systems and cultures. 

After initiating a successful RIT-based testing system and receiving
a government-sanctioned variance, Minneapolis schools stopped using IQ
tests to screen for special-education students. Instead, schools use data
from the academic growth measure administered annually to all students.
That information enables the district to discover ways to keep students
with special needs in regular classrooms, fostering a culture that views
students as part of a learning continuum, not tied to a particular group
or grade.

It's an important step, according to Dave Heistad, director of research,
evaluation and assessment. "Kids in poverty, kids who are highly mobile,
English language learners and special-ed students ... tend to be doing
poorly all over the country. One of the benefits of the No Child Left Behind
legislation is that it's bound to increase awareness of the huge gaps that
exist between the educational 'haves' and 'have-nots.'"

To help narrow this gap, Minneapolis now uses data from the annual academic
growth measure. Teachers have found that typical special-education students
fall two to three years below peers in reading skills, vocabulary and comprehension. 

According to Heistad, "If you rely on grade-level testing with these
students, they'll just be wiped out. They'll give up. They'll never want
to take another test. It's a disservice to those kids to rely on grade-level
tests because in the long run, it doesn't help you find out how much growth
is really taking place and what students really know."

Instead, Minneapolis has turned to RIT-scale testing. Initial testing
provides an indication of how far behind standards the individual student
falls, and more intensive assessment is regularly conducted to determine
whether he or she needs additional help. "If you test a fifth-grader reading
at a second-grade level," Heistad said, "you test him at the appropriate
level, get a good scale score, and then monitor that student's growth compared
to the norm." In this way, rather than being excluded from testing as in
the past, special-education students are now part of the same accountability
system as other children. 

This "problem-solving model" has resulted in a major cultural change,
with "special education" viewed differently. According to Heistad, "With
most kids, it's just that they're learning to read more slowly than others.
Rather than those old self-fulfilling prophecies that a child is damaged
or can't learn, our testing process shows us what we can do to maximize
performance and lead to progress in the curriculum."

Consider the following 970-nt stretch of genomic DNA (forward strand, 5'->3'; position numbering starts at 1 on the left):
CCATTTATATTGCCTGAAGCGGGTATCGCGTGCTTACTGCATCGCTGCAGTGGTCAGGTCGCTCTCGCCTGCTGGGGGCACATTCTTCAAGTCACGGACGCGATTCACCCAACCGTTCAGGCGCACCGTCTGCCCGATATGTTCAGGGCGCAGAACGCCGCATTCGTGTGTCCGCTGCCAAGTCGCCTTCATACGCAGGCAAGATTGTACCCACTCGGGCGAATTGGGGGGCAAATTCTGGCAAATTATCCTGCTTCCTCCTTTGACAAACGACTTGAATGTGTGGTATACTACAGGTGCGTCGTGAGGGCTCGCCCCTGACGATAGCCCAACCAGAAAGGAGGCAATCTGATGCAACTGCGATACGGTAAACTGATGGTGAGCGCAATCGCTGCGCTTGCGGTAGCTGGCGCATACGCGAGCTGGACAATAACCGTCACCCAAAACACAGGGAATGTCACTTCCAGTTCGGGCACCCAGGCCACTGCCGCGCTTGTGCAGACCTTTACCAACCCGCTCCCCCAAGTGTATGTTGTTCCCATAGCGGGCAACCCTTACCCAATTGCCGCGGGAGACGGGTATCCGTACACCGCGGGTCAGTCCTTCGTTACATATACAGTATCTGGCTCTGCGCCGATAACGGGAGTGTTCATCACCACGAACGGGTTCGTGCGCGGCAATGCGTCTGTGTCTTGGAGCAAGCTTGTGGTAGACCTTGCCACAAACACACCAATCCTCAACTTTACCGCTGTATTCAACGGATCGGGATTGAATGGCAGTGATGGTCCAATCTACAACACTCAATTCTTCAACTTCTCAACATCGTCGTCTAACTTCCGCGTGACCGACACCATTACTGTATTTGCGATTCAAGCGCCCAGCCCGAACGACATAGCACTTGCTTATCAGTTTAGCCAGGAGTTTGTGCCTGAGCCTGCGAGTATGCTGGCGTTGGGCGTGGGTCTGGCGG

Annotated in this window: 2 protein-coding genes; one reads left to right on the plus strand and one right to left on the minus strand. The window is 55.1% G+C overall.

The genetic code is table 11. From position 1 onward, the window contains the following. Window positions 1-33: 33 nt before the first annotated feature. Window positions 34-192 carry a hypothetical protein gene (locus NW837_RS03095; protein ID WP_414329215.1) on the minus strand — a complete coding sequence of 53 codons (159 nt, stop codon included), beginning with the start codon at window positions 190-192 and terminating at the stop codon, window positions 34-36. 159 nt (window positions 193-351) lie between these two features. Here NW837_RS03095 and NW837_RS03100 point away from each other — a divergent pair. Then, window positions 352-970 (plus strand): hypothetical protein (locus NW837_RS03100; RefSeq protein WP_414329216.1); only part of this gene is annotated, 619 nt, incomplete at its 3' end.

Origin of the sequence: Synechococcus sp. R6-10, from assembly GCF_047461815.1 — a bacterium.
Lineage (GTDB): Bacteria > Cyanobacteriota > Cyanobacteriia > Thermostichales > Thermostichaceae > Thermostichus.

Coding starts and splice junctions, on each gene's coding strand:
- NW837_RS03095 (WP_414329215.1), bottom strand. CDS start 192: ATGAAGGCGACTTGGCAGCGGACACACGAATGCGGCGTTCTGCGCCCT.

In the bigger picture, students at every level will be better served
if educators focus learning more on the individual child than on grade-level
activities. Good data helps educators first determine the nature and quality
of growth each child needs, and then allocates the resources to meet those
needs.

Data Drives Improvement

In both Bloomfield and Minneapolis, assessment data drive all improvement
processes. Management meetings are held quarterly in Bloomfield, where
teachers and principals review achievement data showing trends in various
goal areas -- by subject, by teacher, by student, by ethnicity and over
time. This data is then used to review the school improvement plan and
strategies for continued progress, which entails fairly intensive ongoing
training for teachers.

In Minneapolis, reliance on data-driven decision making finds the district's
special-ed students demonstrating good growth and meeting the district's
goal to learn faster, get back to mainstream settings and ultimately meet
standards. The program has proved so successful that after being monitored
by the national Office of Civil Rights, Minneapolis' problem-solving model
is being recommended to other states and districts. 

Accountability Counts, Too

An effective data-driven model must incorporate a combination of quality
test data, commitment, conversation and collaboration to demonstrate accountability
and ensure constant, intentional improvement in learning. 

Test data identifies student strengths and weaknesses and a school's
strategies to accelerate progress, while growth data can keep the public
informed and involved in the school system. Growth data also can be used
to evaluate growth patterns in a given year, why progress has or has not
been made, which curriculum and teaching practices are effective and which
are not, and what solutions can be implemented for change, if needed. 

Effectively collecting, evaluating and using quality data to strengthen
and evolve our current educational system as needed, is essential to meeting
the goals of the No Child Left Behind legislation. As Bloomfield and Minneapolis
have learned, that takes a willingness to change the system as needed to
help each individual student.

Accurate data will do a lot to lead the next generation of data-driven
decision making, building accountability programs and mission-driven, future-thinking
cultures focused on the growth of all students. According to the Education
Commission of the States, "effective use of data by educators and their
community will change how they respond to accountability demands. When
timely and useful data are available to educators, and effective interventions
are at their fingertips, the focus of accountability can move toward 'fixing
the problem' rather than 'fixing the blame.'" 

Allan Olson is the executive director of the Northwest Evaluation
Association, a nonprofit organization committed to helping K-12 school
districts meet their federal assessment goals. He can be reached at allan@nwea.org.
More information about NWEA is available at www.nwea.org.